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Selection of Gas Pressure Regulators

Gases can be supplied in: compressed gas high-pressure cylinders, liquid low-pressure cylinders or from low-pressure pipeline supply.  The pressure from that supply must be reduced to the desired working pressure for the application. To accomplish this a pressure reducing valve commonly referred to a pressure regulator needs to be selected. Proper selection is critical for a safe and effective transfer of the gas from the gas supply to the instrument. Regulators are designed to control pressure. Pressure regulators will not measure or control flow. An external device such as a flow meter or metering valve specifically designed for flow control should be used for that purpose.

Selection of the correct pressure regulator involves many variables. All items must be considered in making the proper regulator selection. 

1. Materials Compatibility: Materials used to construct the pressure regulator need to be compatible with the intended gas service. All the wetted areas (parts of the regulator in contact with the gas) must be selected to avoid any reaction with the gas that can cause contamination in the gas stream or 

2. Inlet Pressure Rating: Inlet pressures can range from low pressure in pipeline usage to high pressure from compressed gas cylinders. Regulators used in a pipeline will normally have only one gauge to indicate delivery pressure while a cylinder regulator will have two gauges; one to show inlet pressure and the other to show delivery pressure. An exception to this would be the use of regulators for liquid gas cylinders. In this application, only the delivery pressure gauge would be required since the supply pressure is generally constant. When selecting the regulator it must be capable of handling the incoming inlet pressure. When the gas is supplied from a cylinder the CGA (Compressed Gas Association) inlet connection number will dictate the maximum supply pressure. This pressure can range from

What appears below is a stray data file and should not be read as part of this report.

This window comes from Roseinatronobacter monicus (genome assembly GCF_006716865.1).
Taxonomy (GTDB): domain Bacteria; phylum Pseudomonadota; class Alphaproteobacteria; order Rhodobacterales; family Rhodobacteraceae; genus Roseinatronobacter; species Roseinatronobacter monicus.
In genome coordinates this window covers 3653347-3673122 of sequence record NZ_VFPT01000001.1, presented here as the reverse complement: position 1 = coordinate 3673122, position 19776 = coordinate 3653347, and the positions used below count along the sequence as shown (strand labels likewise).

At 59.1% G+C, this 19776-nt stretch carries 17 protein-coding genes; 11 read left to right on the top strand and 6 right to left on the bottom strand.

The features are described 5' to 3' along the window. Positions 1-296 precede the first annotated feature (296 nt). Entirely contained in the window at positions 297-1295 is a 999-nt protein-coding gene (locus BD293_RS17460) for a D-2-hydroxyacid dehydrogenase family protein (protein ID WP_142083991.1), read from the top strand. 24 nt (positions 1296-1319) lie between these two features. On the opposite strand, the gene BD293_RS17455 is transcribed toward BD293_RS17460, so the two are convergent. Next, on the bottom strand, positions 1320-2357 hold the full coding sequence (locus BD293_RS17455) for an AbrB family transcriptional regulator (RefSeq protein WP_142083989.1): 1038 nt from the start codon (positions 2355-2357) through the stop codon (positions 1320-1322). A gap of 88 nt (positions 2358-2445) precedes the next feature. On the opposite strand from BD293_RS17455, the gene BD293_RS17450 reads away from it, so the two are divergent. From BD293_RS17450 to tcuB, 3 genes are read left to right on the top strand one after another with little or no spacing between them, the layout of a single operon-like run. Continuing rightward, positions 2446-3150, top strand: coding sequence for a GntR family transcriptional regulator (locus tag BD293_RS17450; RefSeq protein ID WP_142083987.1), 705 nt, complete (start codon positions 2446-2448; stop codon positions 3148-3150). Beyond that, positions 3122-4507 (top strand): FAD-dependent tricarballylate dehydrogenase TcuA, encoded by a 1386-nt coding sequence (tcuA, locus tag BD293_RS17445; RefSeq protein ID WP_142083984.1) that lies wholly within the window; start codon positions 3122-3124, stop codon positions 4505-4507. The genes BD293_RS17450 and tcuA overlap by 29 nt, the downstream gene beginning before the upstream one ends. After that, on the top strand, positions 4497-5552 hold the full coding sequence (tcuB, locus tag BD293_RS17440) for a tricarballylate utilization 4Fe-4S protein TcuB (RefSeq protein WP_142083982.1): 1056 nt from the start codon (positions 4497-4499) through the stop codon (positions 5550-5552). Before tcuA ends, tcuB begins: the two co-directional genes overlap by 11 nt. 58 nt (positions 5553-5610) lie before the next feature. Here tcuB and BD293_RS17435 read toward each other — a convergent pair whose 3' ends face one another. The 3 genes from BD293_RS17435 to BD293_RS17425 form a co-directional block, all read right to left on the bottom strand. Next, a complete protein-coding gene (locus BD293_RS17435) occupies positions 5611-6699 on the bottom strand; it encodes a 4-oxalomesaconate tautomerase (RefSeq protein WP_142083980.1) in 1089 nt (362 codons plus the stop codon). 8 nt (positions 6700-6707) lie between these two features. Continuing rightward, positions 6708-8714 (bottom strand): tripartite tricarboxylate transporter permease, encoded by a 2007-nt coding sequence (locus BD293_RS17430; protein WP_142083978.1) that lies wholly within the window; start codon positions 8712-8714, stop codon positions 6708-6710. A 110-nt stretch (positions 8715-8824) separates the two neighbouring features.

3. Delivery Pressure Range: The desired working pressure for the operation may range from low pressure up to 15 PSIG to a much higher working pressure (7500-PSIG). The regulator selected must be able to supply the proper working 

4. Gas Purity: Maintaining the purity level of the gas is of primary importance in the selection of the regulator. The selected regulator must be resistant to any introduction of contaminants that can be detrimental to the process. In addition to the proper selection of materials for gas compatibility, the design, assembly and testing of the regulator are critical items to consider in the selection process. Clean room assembly and Helium leak testing are common procedures used to insure the integrity of the 

5. Pressure regulation, single-stage or two-stage design: All regulators are designed to reduce the inlet pressure to a desired working pressure. The regulator can reduce the pressure in either one step or two steps. A single-stage regulator reduces the pressure in one step and a two-stage regulator reduces the pressure in two steps, either may be suitable for the application based on the desired pressure 

Single-Stage regulators are best suited for applications where manual periodic adjustment of the delivery pressure settings is not a problem and the inlet pressure remains constant, such as the case in gas withdrawal from liquid cylinders. 

Two-stage regulators are two regulators built into a single regulator body. The first regulator (first stage) is preset at a non-adjustable pressure to reduce the incoming pressure to a lower pressure referred to as the intermediate stage. The second regulator (second stage) is adjustable within the desired delivery range. The two-stage regulator allows for steady delivery pressure without periodic adjustment, well suited for applications requiring constant pressure from full to nearly empty cylinder.